To avert digital dystopia – human disruption is needed

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“We cannot sleepwalk towards the automation of everything…”

Excerpts from a speech by Robert Phillips introducing Business in the Community’s 2017 Responsible Business Week, held in the Aviva auditorium, London, on April 24 2017.

Responsible Business Week’s opening session explored the actions business can take to ensure the digital revolution serves all of society. The talk was followed by a panel discussion with CBI Director-General Carolyn Fairbairn and TUC General Secretary Frances O’Grady and BITC CEO Amanda Mackenzie.

Further contributions/ provocations came from BITC Chairman Antony Jenkins, Accenture’s Justin Keeble, Aviva’s Chief Digital Officer Andrew Brem and Minister of State for Trade Policy, former Waitrose CEO, Lord Mark Price.



The shift to the digital economy intensifies the urgency of the responsible business agenda. A digital revolution can serve all of society, building direct, open and accountable relationships between business and the communities in which it operates. But technology can also support yet more bad corporate behaviours.

To address the unintended consequences of the much-vaunted “fourth industrial revolution”, some very human interventions will be needed:

  • We should not seek efficiencies at the cost of human potential and wellbeing.
  • We should not eulogise the gig economy, when it leaves so many vulnerable.
  • We should not let the wider responsibility agenda follow the path of CSR – downwards towards platitudes and compliance.
  • We must ask what constitutes responsible business leadership in the digital age; and how leaders can be held accountable for responsible or irresponsible actions.

A positive digital transformation prioritises the needs of citizens and puts people and planet before profit. Technology provides tools for change but also gives bad behaviour further succour. We are therefore at a crossroads, but we can turn on the path to “Good” and “Better”.







 “If we don’t hang on to the human elements of the digital revolution we won’t see the benefits. The accountability that digital brings is very real… leaders are having to be different and more human. ”

Carolyn Fairbairn, Director-General, CBI


Chaired by Robert Phillips, the panel explores the paradox that digital gives leaders more tools to increase efficiencies, reduce costs, and drive profit – possibly at the cost of abandoning the responsibility agenda.

  • How does business embrace the changing nature of work?
  • What hope for a real commitment to human value in business?
  • How can digital transformation engineer a shift where a business leader becomes accountable for a more direct relationship between workers and employees and between customers?


“There’s an issue about who’s in the room when decisions are taken about how we’re designing digital and for what purpose. Is it to make jobs richer and more satisfying, or is it simply to cut jobs at any price? So collectively, as a society, we need to take a step back and ask “What kind of framework do we need to make sure there’s a new social consensus – so that this fourth industrial revolution works for everyone…?”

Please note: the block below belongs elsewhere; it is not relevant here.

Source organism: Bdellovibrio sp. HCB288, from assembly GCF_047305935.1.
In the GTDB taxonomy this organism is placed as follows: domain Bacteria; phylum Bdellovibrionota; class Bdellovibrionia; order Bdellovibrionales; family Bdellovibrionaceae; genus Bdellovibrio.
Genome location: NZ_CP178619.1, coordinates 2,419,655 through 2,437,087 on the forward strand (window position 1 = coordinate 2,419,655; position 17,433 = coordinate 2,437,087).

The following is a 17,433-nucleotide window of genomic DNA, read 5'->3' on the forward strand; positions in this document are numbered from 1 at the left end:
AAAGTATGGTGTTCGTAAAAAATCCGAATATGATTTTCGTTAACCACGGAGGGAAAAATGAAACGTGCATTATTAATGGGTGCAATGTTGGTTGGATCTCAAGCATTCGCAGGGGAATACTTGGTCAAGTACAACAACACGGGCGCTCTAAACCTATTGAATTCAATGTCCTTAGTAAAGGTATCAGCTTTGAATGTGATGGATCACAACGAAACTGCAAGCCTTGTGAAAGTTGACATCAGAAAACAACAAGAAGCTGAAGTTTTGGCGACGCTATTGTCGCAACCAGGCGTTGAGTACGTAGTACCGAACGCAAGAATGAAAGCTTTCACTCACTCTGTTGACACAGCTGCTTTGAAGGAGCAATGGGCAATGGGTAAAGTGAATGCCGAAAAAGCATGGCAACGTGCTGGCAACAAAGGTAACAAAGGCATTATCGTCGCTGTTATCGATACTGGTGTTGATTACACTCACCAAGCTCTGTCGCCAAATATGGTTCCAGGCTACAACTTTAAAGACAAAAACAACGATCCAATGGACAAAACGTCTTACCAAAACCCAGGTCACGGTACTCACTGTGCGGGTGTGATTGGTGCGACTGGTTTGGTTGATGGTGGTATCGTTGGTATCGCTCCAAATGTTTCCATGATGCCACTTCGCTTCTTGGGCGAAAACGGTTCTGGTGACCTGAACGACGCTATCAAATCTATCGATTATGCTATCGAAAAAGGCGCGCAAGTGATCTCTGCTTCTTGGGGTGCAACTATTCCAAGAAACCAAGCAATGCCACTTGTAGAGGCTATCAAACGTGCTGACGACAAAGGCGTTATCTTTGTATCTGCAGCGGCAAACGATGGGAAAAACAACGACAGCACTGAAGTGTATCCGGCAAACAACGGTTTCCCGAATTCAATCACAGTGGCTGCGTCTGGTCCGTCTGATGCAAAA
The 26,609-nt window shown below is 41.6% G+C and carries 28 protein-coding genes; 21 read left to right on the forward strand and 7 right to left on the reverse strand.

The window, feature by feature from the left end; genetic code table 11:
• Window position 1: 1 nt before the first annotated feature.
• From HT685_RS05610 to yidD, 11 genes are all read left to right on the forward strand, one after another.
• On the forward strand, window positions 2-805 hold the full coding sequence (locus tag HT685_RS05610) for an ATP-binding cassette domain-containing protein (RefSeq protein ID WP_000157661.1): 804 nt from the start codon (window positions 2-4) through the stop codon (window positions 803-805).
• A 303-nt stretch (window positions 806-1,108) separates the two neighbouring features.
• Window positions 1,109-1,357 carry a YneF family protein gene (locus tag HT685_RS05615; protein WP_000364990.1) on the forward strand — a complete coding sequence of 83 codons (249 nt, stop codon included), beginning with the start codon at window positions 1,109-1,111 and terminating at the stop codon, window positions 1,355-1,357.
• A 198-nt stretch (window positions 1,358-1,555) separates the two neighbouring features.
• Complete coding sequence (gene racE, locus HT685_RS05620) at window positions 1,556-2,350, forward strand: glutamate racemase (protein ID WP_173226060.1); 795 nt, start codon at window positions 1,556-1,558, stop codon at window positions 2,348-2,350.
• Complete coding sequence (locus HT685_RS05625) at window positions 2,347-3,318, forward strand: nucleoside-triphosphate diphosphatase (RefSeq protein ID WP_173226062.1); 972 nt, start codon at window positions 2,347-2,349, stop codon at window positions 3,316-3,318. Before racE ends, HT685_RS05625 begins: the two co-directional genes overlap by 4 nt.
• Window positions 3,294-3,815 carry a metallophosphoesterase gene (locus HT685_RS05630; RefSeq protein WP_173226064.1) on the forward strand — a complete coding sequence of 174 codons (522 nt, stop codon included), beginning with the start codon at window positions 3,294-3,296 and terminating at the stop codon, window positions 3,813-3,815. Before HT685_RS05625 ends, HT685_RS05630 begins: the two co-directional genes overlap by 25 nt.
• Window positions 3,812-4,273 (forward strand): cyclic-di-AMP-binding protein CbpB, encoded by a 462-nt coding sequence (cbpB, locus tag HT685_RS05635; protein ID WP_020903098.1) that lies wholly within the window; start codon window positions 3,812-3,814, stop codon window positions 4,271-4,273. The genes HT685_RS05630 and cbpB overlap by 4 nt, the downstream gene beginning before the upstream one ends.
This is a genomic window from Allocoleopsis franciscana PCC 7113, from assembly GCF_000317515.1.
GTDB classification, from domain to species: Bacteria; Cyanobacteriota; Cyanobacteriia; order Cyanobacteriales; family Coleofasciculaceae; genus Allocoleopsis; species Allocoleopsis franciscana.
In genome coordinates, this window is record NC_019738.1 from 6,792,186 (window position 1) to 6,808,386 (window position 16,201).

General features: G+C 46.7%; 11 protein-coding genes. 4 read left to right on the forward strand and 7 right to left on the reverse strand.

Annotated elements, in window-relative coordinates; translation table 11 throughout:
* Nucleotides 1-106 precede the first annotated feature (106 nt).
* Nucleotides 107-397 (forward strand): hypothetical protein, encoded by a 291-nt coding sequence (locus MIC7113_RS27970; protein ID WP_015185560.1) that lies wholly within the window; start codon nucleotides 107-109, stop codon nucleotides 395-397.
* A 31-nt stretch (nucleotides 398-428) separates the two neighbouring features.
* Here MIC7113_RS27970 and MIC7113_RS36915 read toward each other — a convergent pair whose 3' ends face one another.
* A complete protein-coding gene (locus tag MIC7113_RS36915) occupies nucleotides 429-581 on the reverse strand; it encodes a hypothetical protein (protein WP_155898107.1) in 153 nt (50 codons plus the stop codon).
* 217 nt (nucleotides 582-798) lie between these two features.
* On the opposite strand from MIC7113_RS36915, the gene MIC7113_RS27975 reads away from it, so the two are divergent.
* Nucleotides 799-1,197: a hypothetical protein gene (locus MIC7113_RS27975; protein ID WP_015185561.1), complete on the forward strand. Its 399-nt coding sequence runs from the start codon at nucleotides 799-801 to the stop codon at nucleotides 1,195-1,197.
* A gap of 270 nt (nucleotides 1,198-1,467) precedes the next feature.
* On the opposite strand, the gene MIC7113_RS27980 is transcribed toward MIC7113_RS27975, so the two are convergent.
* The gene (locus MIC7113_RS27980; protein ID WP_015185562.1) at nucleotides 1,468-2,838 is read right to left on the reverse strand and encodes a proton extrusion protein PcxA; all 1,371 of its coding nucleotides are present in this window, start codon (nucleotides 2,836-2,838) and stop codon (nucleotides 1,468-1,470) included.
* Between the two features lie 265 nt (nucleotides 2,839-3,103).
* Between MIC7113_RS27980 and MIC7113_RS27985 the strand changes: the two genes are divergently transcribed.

Frances O’Grady, TUC General Secretary


A conversation with TUC General Secretary Frances O’Grady investigates what digital technologies mean for unions’ role in the workplace, with workers now needing greater voice, representation and skills support than ever before. The discussion also touches on digital’s potential to provide individuals with richer, more satisfying working lives.



“Bringing in the digital revolution, let’s be very thoughtful to ensure all parts of our country are helped. If there are known and proven examples of good practice, we want to be able to signpost and connect people to use digital where the need can best be fulfilled.”

Amanda Mackenzie OBE, CEO Business in the Community



“Digital needs to be designed with purpose…. we need to ensure technology reflects human values.”

Justin Keeble, Managing Director, Accenture Strategy

“We need to manage a digital evolution rather than go through a digital revolution.”

Lord Mark Price, Minister of State for Trade Policy, former CEO, Waitrose and author of Fairness for All




“Many businesses are still built on a 19th-Century model where scale was the driver of economic performance. In this new world, agility is the most important thing and our businesses are not engineered for agility. Just try asking any CEO what the biggest challenge to their business is and they will tell you it’s around digital.”

“We stand at a digital cross-roads – utopia one way, dystopia the other. How we create the utopian outcome we all seek, is rooted in what we do and how we do it. Our goal is to ensure that we take decisive action and we take it today.

Closing remarks from Antony Jenkins, Executive Chairman, 10x Banking and Chair, Business in the Community


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